Up to 40,000 to sue Australian Government over PFAS contamination
By Charis Chang | news.com.au | October 29, 2019
Read full article by Charis Chang (news.com.au)
“The largest class action ever launched in Australia will be filed against the Federal Government by Christmas.
Up to 40,000 people living and working on land contaminated by the chemical compound PFAS will be covered by the action, which will be lodged against the Australian Government in the Federal Court.
Shine Lawyers told news.com.au the documents would be filed before Christmas and will focus on the impact of the contamination on people’s property prices.
It will be an open class action meaning that people don’t need to sign up to join in but they can opt-out if they prefer not to be involved…
The lawyers will argue that residents living in PFAS contaminated areas have seen their property prices fall, in some cases by up to 50 per cent. They believe the Federal Government should provide enough compensation to allow residents to leave these unsafe communities.
‘PFAS has leached into the environment well beyond the boundaries of defence force bases and fire stations into communities across Australia,’ Shine Lawyers national special counsel Joshua Aylward said…
Until recently PFAS chemicals were used in firefighting foam used by the Department of Defence in training facilities, starting in the 1970s.
There are about 18 sites around Australia that the department believes could be contaminated by the foams.
PFAS chemicals such as PFOS and PFOA have been linked to kidney cancer, testicular cancer, ulcerative colitis, thyroid disease, pregnancy-induced hypertension and medically diagnosed high cholesterol in humans.
In 2016, the United Nation’s Persistent Organic Pollutants Review Committee to the Stockholm Convention, said that PFOS and PFOA were linked to six diseases, including some cancers, and warranted a global response.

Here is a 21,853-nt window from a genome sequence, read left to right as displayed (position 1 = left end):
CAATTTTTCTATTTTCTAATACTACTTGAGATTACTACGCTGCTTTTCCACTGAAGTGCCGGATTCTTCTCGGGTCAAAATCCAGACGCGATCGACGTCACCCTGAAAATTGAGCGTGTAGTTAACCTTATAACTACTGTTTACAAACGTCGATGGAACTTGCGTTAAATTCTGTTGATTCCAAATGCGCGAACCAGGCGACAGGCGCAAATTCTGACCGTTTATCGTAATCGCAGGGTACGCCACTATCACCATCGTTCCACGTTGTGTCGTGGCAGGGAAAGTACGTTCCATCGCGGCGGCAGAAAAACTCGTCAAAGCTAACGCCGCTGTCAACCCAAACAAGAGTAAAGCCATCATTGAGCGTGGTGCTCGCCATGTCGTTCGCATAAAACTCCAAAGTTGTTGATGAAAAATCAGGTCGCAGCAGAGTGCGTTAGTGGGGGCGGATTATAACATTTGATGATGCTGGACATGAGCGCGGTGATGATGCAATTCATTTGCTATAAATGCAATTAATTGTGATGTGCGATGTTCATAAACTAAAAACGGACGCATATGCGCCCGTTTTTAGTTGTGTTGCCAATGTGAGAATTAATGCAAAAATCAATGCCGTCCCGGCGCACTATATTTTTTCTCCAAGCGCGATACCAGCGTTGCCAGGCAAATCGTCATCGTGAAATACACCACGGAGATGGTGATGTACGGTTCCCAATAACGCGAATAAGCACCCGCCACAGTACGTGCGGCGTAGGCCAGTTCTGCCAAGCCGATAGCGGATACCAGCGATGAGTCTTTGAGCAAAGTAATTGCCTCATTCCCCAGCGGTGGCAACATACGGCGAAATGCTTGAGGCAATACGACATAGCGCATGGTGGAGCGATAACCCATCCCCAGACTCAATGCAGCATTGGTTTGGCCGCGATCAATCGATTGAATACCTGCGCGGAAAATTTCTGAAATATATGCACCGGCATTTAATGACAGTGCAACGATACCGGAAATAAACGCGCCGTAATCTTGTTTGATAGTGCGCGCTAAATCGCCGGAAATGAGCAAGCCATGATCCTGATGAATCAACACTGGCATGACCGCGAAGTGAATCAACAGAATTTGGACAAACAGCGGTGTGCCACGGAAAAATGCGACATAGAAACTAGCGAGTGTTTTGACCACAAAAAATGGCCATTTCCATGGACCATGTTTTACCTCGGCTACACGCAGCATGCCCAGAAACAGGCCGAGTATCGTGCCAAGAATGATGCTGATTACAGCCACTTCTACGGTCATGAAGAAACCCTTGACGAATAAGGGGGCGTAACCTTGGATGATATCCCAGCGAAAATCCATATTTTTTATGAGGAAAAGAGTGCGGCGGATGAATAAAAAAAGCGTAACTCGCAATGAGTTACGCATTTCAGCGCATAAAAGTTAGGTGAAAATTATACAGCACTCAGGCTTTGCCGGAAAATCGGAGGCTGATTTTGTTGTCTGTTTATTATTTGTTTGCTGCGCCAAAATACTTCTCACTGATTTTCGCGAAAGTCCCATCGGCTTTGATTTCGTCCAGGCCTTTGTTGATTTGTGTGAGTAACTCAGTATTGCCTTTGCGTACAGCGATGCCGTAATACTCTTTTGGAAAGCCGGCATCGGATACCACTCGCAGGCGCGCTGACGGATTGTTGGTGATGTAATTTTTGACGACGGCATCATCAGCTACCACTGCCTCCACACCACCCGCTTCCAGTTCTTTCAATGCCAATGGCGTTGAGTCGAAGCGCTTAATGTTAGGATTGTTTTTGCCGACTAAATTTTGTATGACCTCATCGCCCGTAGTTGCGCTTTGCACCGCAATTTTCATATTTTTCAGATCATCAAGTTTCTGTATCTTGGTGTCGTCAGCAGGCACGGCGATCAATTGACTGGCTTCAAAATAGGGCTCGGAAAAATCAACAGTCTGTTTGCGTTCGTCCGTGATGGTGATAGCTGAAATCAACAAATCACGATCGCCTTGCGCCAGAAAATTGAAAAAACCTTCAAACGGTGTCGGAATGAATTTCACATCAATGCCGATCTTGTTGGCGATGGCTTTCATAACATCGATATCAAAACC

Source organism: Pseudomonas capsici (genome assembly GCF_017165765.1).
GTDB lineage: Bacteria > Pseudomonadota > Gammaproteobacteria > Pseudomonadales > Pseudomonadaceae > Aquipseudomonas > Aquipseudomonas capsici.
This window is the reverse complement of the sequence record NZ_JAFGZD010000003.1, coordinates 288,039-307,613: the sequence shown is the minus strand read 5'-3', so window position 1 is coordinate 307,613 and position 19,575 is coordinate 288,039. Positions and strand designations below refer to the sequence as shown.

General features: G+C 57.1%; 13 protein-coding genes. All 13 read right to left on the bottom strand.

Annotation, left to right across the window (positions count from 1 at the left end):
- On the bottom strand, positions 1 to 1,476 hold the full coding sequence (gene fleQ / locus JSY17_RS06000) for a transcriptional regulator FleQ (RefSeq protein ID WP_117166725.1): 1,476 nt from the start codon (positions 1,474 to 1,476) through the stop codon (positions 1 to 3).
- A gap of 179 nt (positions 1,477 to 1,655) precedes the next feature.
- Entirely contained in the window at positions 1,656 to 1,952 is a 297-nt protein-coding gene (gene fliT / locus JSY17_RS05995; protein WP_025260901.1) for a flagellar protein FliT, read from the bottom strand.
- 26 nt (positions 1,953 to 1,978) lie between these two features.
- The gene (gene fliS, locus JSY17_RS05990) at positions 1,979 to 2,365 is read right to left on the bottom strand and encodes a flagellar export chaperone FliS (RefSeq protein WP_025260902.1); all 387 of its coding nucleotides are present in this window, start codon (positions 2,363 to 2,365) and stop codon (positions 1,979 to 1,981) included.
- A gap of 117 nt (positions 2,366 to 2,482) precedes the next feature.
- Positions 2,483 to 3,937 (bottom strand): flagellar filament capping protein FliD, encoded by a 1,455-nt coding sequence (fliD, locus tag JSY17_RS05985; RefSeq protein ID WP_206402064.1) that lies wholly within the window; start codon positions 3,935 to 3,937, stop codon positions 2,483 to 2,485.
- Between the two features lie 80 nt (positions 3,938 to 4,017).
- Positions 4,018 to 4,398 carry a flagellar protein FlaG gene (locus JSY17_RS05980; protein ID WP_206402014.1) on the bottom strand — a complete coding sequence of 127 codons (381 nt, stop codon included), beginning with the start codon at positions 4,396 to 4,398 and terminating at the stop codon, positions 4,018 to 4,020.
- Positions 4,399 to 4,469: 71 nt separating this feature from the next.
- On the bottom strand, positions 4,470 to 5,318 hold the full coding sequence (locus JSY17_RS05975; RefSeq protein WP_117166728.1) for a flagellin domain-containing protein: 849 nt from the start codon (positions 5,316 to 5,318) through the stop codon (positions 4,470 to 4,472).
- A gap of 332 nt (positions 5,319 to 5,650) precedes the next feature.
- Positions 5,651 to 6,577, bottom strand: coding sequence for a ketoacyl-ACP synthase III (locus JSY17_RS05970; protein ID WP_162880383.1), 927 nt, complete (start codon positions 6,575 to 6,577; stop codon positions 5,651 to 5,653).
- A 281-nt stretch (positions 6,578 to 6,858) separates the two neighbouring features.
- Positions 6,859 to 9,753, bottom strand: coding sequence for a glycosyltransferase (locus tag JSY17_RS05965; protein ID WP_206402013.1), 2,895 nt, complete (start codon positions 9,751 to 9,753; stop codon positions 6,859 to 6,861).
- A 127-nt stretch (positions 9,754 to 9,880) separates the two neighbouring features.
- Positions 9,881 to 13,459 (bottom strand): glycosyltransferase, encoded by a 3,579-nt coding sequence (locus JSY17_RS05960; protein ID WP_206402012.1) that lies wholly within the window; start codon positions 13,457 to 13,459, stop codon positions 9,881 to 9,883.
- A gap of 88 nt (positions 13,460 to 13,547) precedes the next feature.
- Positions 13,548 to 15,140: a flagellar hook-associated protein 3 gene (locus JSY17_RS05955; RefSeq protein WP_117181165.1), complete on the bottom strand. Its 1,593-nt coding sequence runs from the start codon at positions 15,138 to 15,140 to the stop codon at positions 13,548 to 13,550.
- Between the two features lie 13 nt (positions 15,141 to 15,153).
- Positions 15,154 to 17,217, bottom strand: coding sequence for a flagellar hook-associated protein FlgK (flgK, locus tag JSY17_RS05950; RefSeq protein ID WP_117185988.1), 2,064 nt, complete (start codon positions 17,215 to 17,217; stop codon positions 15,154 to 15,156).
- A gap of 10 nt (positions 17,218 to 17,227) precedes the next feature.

But the official line from the Federal Government is that there is no substantial proof the chemicals cause significant human health risks.
American activist Erin Brockovich is assisting Shine Lawyers with the class action and rejected suggestions the chemicals were not harmful. She is ‘dumbfounded’ by what she considers is Australian inaction on the issue.
‘The science is in on these chemicals. It can cause cancer,’ Ms Brockovich told the Law Report.
Ms Brockovich raised questions about the Government’s position.
‘They give warnings: don’t eat the fish, eat limited fish, don’t drink the water – but on the other hand, you’re telling people it’s safe,’ she says.
‘It’s an extraordinarily confusing message.’
The latest class action comes after separate actions lodged by residents in areas like Williamtown, NSW, Katherine in the Northern Territory and Oakey in Queensland, that also cover economic loss to property.
The Oakey and Katherine actions are set down for trial in April next year.”
This content provided by the PFAS Project.